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Belt Philosophy

History of the Hyung (Form) Names...

The form patterns, or Hyungs, are a series of attacks, blocks, kicks, and punches performed against an imaginary opponent to practice and improve techniques. The Hyungs improve breathing, coordination, power, speed, and a students focus. To execute a form requires total concentration and self-control.

With practice, a student learns to execute a Hyung smoothly and gracefully helping him to better learn the kicks, blocks, and attacks that make up Tae Kwon Do. The Hyungs are an important part of testing for a higher rank and ultimately achieving a Black Belt.

White Belt

 

White: This represents the seed beneath the Winter's snow - a beginning.

 

 

Chon Ji

Chon Ji is the first form taught to White Belts. Translated from Korean, it means "Heaven and Earth"; Chon Ji symbolizes the creation of the universe. According to Oriental tradition, the universe was created from two opposing forces which interacted to create the basic elements of matter. All things are equal and permanent and nothing is destroyed only changed; all things are changing and yet changeless. The four elements of the earth are heaven and earth, fire and water. The Chon Ji Hyung teaches a White Belt the basic stances and blocks to give a beginning student a strong base to build on.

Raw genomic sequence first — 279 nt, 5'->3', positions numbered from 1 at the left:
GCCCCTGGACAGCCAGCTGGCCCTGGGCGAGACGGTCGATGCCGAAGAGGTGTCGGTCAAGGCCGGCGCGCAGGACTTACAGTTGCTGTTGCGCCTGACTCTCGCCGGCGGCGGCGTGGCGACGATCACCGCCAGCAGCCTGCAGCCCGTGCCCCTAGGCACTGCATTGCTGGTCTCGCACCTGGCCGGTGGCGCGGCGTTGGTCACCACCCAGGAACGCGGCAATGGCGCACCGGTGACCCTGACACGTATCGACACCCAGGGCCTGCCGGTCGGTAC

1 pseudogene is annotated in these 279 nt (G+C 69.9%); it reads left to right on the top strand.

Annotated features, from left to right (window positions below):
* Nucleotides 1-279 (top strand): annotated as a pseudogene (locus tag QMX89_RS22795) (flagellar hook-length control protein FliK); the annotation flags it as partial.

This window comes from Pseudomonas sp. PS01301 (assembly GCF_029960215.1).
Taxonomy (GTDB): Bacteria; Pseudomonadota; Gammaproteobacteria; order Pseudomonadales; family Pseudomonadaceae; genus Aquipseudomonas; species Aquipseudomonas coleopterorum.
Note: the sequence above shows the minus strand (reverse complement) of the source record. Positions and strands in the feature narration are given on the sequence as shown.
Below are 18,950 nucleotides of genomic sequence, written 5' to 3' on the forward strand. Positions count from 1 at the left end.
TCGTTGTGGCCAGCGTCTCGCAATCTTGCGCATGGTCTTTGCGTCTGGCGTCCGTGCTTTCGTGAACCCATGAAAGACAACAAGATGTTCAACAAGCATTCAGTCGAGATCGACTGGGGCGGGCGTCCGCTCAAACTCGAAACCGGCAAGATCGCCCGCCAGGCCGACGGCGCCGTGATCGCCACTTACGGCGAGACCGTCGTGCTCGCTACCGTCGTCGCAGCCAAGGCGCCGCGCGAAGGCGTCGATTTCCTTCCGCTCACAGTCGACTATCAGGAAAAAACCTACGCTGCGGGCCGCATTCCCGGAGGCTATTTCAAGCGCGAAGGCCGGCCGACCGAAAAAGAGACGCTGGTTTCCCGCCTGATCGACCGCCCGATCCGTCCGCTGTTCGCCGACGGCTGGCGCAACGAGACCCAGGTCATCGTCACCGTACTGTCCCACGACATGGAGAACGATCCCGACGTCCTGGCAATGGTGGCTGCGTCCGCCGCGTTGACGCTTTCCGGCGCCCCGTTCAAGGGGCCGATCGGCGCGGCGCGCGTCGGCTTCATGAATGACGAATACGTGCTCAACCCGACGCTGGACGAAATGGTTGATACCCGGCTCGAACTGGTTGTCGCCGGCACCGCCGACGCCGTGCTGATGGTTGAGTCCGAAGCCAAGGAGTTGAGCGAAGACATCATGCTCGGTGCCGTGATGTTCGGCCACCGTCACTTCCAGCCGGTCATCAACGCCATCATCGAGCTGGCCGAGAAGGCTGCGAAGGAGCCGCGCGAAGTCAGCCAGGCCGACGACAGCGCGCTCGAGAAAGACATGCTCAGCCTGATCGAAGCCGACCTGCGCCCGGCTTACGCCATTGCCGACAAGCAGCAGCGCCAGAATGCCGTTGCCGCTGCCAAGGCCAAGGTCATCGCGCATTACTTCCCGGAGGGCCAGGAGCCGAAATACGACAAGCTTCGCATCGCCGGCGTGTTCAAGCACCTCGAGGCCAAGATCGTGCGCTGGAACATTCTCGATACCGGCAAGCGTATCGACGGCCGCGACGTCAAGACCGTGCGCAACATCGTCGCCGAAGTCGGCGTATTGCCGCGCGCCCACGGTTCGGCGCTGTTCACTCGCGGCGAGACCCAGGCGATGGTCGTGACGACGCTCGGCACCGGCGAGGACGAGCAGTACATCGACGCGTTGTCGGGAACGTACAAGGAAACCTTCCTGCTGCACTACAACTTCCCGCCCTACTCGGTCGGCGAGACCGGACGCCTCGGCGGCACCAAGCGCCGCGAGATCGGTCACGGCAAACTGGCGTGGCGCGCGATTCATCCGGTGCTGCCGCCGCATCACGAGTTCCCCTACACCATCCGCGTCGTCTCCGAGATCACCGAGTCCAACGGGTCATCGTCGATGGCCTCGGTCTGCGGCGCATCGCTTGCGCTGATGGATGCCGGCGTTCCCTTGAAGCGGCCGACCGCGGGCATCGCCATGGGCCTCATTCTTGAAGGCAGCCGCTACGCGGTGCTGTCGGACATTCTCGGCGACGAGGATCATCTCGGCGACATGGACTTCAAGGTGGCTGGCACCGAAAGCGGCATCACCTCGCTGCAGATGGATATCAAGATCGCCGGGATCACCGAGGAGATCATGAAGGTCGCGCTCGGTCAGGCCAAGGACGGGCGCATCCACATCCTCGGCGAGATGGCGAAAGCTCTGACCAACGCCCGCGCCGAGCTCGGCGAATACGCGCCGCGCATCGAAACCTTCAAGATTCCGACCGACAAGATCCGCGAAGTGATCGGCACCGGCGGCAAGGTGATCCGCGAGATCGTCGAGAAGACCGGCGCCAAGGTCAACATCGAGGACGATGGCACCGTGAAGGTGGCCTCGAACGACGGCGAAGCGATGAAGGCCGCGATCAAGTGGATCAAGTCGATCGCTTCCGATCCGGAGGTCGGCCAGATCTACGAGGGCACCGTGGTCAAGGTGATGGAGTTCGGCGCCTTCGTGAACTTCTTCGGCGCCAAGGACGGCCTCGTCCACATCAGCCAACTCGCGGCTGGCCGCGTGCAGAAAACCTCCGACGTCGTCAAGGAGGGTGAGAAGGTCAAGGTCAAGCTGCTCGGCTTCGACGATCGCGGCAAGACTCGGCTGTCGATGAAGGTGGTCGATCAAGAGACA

Orange Belt

 

Orange: This represents the warmth of the Winter's sun that melts the Winter snow and allows the seed to grow.

 

Dan Gun (Orange-White Belt)

Dan Gun was the legendary founding father of Korea; in 2333 B.C. Dan Gun founded the first Korean kingdom. October 3rd is a Korean holiday celebrating Dan Gun's founding of Korea.

Bo Choong
(Orange Belt)

Hyung translates from Korean to mean additional form. With Bo Choong, an Orange Belt continues to learn the basics of stances and blocks on which to build. The meaning of additional form also stems from the fact that it was created by Grandmaster Chae Sun Yi.

Green Belt

 

Green: This is the color of the sprout and represents the Spring when the growth and activity abound.

 

Do San (Green-White Belt)

The name of the First Green Belt Hyung is also the name used by Chang Ho Ahn (1878-1938). Do San was a leader in education and a leader for the independence of Korea during the Yi Dynasty. After the Japanese invasion, Do San advocated freedom of choice in education, culture, and speech. He traveled to China and the United States several times until he was arrested and died in jail.

Won Hyo
(Green Belt)

A Buddhist monk, Won Hyo (617-686) lived during the Shilla Dynasty. As an example of what he taught, Won Hyo tried to reconcile the conflicts between different religions and worked to end poverty and ignorance in Korea. He reached the highest levels both as a scholar and as a monk and was respected in both Korea and China. The solid green color represents the Second Green Belt.